Sheetflow Construction Erosion and Sediment Control

May 15, 2020

Guide to Handling Fugitive Dust from Construction Projects

Download: Guide to Handling Fugitive Dust from Construction Projects.PDF

The classic brochure developed in 1997 by the Associated General Contractors (AGC) of Washington Education Foundation and the Fugitive Dust Task Force, Seattle, Washington. Updated and edited for the Internet by: www.sheetflow.com, February 2009.

April 20, 2020

Environmentally Friendly, Biodegradable, Re-usable, and Recyclable Erosion and Sediment Control BMPs

This is an article I wrote for the April-May 2020 “Environmental Connections” magazine of the International Erosion Control Assn.  It starts on page 26.

Environmentally Friendly, Biodegradable, Re-usable, and Recyclable Erosion and Sediment Control BMPs

David Jenkins, CPESC

Erosion Control/Stormwater Engineer, Port of Seattle

Background

We have all seen silt fence left in place years after a project is completed, heard of birds and reptiles trapped in erosion blanket netting even after the straw and coconut mulch has biodegraded (1), and know of catch basin inserts and silt fence landfilled at the end of a project.

In 2015, the Port of Seattle (Port) rebuilt the center runway at Sea-Tac International Airport.  Silt fence was installed on the project perimeter-a total of nearly four miles.  Recyclers would not take the used fence and it ended up in a landfill. (2)

The Washington State Department of Transportation (WSDOT) keeps records of the total planned quantity of materials used on projects. From February 1, 2000 to February 1, 2020, the total planned quantity of silt fence used on WSDOT projects was 1,826,160 linear feet, or about 345 miles. Installed on both sides of Interstate 5, that quantity would run from Seattle, Washington to Portland, Oregon.  Based on my experience, the silt fence fabric likely ended up in a landfill or was left in place. (3)

The following are some means, methods, procedures and best management practices available to reduce the overall environmental impact of your construction projects. (more…)

Download: Environmental Connections, April-May 2020

Plastic mesh from straw wattle, five years after installation. Photo: David Jenkins

April 15, 2020

Guide to Handling Fugitive Dust from Construction Projects

Download: Guide to Handling Fugitive Dust from Construction Projects.PDF

The classic brochure developed in 1997 by the Associated General Contractors (AGC) of Washington Education Foundation and the Fugitive Dust Task Force, Seattle, Washington. Updated and edited for the Internet by: www.sheetflow.com, February 2009.

January 20, 2020

Water Spray Dust Control

May 14, 2019

Guide to Handling Fugitive Dust from Construction Projects

Download: Guide to Handling Fugitive Dust from Construction Projects.PDF

The classic brochure developed in 1997 by the Associated General Contractors (AGC) of Washington Education Foundation and the Fugitive Dust Task Force, Seattle, Washington. Updated and edited for the Internet by: www.sheetflow.com, February 2009.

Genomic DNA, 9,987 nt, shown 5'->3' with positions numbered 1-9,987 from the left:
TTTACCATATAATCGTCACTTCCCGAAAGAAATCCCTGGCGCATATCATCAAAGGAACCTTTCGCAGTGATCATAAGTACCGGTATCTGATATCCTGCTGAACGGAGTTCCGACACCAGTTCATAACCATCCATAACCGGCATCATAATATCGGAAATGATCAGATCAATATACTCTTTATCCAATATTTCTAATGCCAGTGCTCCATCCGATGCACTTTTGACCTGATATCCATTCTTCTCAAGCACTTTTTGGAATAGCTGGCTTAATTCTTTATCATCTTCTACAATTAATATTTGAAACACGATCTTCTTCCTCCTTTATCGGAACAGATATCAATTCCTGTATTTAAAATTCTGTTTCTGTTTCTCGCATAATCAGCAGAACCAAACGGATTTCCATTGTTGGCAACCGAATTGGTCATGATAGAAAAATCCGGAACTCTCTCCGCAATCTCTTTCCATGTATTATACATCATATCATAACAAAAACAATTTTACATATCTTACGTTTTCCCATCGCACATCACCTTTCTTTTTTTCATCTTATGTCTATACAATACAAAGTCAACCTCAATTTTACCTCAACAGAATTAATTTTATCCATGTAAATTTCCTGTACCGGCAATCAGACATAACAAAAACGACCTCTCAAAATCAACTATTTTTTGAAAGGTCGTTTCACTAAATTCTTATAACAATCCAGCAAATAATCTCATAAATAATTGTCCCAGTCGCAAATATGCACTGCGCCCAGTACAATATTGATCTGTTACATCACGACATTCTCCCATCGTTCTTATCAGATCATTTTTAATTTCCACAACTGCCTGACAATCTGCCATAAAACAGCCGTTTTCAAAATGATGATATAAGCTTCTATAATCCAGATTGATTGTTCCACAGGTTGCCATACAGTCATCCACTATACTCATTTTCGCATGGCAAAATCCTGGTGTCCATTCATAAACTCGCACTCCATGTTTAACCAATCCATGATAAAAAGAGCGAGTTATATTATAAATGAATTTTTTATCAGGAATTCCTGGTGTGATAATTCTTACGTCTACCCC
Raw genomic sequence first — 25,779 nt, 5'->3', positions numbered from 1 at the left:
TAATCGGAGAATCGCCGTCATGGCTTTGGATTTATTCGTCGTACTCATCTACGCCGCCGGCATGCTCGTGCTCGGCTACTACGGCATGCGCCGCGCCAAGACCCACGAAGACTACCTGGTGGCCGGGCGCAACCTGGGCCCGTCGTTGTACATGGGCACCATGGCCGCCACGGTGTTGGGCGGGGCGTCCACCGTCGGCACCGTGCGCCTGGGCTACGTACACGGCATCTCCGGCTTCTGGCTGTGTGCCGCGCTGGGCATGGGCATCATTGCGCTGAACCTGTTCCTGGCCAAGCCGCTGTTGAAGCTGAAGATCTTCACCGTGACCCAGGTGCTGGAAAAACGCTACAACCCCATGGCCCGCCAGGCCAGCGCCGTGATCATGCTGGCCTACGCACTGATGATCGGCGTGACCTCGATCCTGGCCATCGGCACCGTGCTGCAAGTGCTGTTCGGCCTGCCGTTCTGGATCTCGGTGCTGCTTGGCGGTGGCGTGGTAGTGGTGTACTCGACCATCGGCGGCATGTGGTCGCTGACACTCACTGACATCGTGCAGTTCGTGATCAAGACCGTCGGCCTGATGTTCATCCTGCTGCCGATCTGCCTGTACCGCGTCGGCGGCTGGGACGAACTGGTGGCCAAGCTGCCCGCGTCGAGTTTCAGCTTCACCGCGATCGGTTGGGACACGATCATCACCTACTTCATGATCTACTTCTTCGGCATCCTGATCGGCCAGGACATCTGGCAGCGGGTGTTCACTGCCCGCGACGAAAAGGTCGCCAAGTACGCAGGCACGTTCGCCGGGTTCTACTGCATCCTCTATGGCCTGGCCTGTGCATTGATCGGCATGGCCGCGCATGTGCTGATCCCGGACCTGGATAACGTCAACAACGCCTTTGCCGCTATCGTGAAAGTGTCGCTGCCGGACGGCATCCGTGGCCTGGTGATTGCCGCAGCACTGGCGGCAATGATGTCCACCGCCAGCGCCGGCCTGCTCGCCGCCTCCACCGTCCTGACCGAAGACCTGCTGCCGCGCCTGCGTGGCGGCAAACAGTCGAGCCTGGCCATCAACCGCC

November 14, 2017

Guide to Handling Fugitive Dust from Construction Projects

Download: Guide to Handling Fugitive Dust from Construction Projects.PDF

The classic brochure developed in 1997 by the Associated General Contractors (AGC) of Washington Education Foundation and the Fugitive Dust Task Force, Seattle, Washington. Updated and edited for the Internet by: www.sheetflow.com, February 2009.

February 18, 2017

Fugitive Dust Control for Heavy Equipment Operators

Graders and Scrapers

  • Use water truck or sprinklers to moisten soils before grading.
  • Minimize areas of clearing and grubbing to a manageable size.
  • Minimize time frames between Fugitive Dust-creating activities and final solutions (ex., roadway excavation and paving).
  • Avoid activity during high winds.

 

Front-End Loaders and Backhoes

  • Use water truck to keep soils moist.
  • Use water sprays when dumping soils into haul trucks.
  • Minimize drop height.
  • Avoid activity during high winds.

FROM: Guide to Handling Fugitive Dust from Construction Projects, AGC of WA Ed. Foundation. 1997

MODIFIED for the WEB: David S. Jenkins 2/2009

Download: Guide to Handling Fugitive Dust from Construction Projects.PDF

March 1, 2014

Controlling Fugitive Dust at Construction Sites-Air Quality in Idaho


What is Fugitive Dust?

It’s Air Pollution. Dust is particulate matter (PM) consisting of very small particles. Fugitive dust is PM suspended in the air primarily from soil that has been disturbed by wind or human activities, such as earthmoving and vehicular/equipment traffic on unpaved surfaces.
MORE:
Brochure

Idaho Department of
Environmental Quality
1410 N. Hilton
Boise, ID 83706
(208) 373-0502
www.deq.idaho.gov

Download: Guide to Handling Fugitive Dust from Construction Projects.PDF

June 1, 2012

Fugitive Dust Control for Truck Drivers

Download: Fugitive Dust Control for Truck Drivers

Download: Guide to Handling Fugitive Dust from Construction Projects.PDF

June 10, 2010

Fugitive Dust Control for Truck Drivers





















FUGITIVE DUST CONTROL for TRUCK DRIVERS

  • Wet loads with a fire hose.
  • Ensure adequate freeboard.
  • Cover loads.
  • Reduce speed on unpaved haul roads to less than 15 mph.
  • Stay on gravel haul roads.
  • Stay on paved haul roads.
  • Avoid driving through mud and wet soil.
  • Brush off mud from wheels, wheel wells, running boards and tail gates.
  • Wash wheels and inner fender wells immediately prior to exiting. Use a tire wash if available.
  • Call the truck boss for vacuum sweeper or water truck if you see trackout or visible dust.

FROM: Guide to Handling Fugitive Dust from Construction Projects, AGC of WA Ed. Foundation. 1997
MODIFIED for the WEB: David S. Jenkins, 2/2009

Download: Guide to Handling Fugitive Dust from Construction Projects.PDF

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